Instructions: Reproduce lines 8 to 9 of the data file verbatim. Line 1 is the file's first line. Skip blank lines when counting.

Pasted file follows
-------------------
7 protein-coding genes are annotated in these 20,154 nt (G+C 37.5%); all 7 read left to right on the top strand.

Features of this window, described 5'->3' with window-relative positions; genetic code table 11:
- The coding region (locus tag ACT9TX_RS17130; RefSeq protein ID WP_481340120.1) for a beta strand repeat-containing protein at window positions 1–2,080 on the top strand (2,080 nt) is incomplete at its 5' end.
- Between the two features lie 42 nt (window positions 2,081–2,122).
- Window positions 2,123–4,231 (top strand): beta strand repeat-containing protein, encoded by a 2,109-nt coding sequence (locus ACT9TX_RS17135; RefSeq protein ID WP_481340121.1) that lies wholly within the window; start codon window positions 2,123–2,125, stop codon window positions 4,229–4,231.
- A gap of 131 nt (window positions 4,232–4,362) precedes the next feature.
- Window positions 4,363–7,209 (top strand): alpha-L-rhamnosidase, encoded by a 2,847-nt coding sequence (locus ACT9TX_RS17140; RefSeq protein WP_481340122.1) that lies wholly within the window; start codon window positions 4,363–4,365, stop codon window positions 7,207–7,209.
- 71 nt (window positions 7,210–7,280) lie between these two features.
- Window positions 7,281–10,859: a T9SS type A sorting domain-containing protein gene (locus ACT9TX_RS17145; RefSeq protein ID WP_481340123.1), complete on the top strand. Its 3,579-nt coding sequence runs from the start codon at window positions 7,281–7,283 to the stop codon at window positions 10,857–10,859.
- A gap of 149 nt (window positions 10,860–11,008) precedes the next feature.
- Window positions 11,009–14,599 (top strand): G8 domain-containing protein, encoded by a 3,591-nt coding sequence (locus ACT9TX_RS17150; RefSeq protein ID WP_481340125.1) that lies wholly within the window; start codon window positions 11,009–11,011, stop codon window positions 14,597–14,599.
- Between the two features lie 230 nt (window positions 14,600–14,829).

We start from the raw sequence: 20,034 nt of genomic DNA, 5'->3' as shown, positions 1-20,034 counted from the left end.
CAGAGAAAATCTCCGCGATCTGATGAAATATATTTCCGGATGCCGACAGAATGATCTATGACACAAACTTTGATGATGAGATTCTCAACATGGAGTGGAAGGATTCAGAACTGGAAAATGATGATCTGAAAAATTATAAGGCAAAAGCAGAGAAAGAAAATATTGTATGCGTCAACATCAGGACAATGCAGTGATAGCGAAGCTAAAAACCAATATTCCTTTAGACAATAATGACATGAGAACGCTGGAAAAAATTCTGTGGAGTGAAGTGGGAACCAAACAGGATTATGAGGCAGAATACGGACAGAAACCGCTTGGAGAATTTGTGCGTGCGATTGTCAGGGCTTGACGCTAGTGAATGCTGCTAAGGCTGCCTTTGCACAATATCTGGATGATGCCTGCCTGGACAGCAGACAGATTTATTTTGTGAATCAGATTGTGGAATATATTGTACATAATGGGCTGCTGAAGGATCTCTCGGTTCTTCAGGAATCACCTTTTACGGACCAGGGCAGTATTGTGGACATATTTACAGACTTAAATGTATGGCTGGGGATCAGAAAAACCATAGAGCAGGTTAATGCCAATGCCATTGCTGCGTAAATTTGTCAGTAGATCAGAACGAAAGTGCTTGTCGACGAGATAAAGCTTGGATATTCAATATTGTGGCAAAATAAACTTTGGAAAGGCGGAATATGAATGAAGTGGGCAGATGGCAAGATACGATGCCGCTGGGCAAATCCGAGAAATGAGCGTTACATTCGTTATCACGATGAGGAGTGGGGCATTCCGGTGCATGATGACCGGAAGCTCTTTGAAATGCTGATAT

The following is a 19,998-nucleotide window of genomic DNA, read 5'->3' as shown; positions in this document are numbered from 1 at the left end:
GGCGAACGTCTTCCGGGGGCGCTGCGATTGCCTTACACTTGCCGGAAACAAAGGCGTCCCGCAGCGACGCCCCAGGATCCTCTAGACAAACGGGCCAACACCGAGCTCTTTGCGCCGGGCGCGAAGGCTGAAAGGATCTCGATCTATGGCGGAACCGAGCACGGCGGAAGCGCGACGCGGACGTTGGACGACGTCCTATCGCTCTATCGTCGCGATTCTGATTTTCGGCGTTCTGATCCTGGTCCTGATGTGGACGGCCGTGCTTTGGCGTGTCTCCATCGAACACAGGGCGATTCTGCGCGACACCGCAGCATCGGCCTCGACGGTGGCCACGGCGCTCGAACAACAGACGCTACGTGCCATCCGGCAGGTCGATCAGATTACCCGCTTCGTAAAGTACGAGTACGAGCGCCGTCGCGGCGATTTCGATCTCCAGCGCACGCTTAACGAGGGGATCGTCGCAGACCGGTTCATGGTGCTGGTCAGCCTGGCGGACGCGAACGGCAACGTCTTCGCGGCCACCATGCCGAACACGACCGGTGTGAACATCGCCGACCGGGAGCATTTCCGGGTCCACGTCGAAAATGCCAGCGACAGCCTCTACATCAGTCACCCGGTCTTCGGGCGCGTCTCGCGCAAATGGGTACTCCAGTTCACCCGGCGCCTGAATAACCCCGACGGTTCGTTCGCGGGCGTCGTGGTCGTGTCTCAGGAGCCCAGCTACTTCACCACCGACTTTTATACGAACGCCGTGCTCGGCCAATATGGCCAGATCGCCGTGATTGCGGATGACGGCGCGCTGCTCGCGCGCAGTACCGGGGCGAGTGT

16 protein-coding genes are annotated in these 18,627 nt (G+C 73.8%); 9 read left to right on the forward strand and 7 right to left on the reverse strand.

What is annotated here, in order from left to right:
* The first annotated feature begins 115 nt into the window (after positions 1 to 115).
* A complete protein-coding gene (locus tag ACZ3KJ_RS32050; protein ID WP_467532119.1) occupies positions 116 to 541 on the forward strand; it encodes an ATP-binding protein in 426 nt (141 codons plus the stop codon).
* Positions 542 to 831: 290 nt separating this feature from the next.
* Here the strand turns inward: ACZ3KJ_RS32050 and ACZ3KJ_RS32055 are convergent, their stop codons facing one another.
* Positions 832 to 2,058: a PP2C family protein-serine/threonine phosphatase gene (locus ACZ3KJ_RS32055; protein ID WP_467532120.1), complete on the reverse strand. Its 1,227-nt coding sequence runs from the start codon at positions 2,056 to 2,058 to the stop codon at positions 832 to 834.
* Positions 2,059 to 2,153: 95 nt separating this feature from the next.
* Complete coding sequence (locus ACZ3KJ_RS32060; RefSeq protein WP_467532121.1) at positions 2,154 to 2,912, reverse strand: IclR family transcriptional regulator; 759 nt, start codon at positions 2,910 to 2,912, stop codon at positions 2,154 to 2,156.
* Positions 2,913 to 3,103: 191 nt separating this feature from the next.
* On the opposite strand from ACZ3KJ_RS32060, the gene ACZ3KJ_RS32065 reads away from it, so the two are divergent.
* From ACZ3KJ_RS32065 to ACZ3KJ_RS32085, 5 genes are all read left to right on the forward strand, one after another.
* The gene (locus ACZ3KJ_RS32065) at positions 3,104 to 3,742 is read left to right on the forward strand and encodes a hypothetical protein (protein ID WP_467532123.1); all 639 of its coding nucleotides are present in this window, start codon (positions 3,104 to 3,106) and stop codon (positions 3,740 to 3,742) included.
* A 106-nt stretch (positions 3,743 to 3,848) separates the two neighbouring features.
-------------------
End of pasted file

- 71 nt (window positions 7,210–7,280) lie between these two features.
- Window positions 7,281–10,859: a T9SS type A sorting domain-containing protein gene (locus ACT9TX_RS17145; RefSeq protein ID WP_481340123.1), complete on the top strand. Its 3,579-nt coding sequence runs from the start codon at window positions 7,281–7,283 to the stop codon at window positions 10,857–10,859.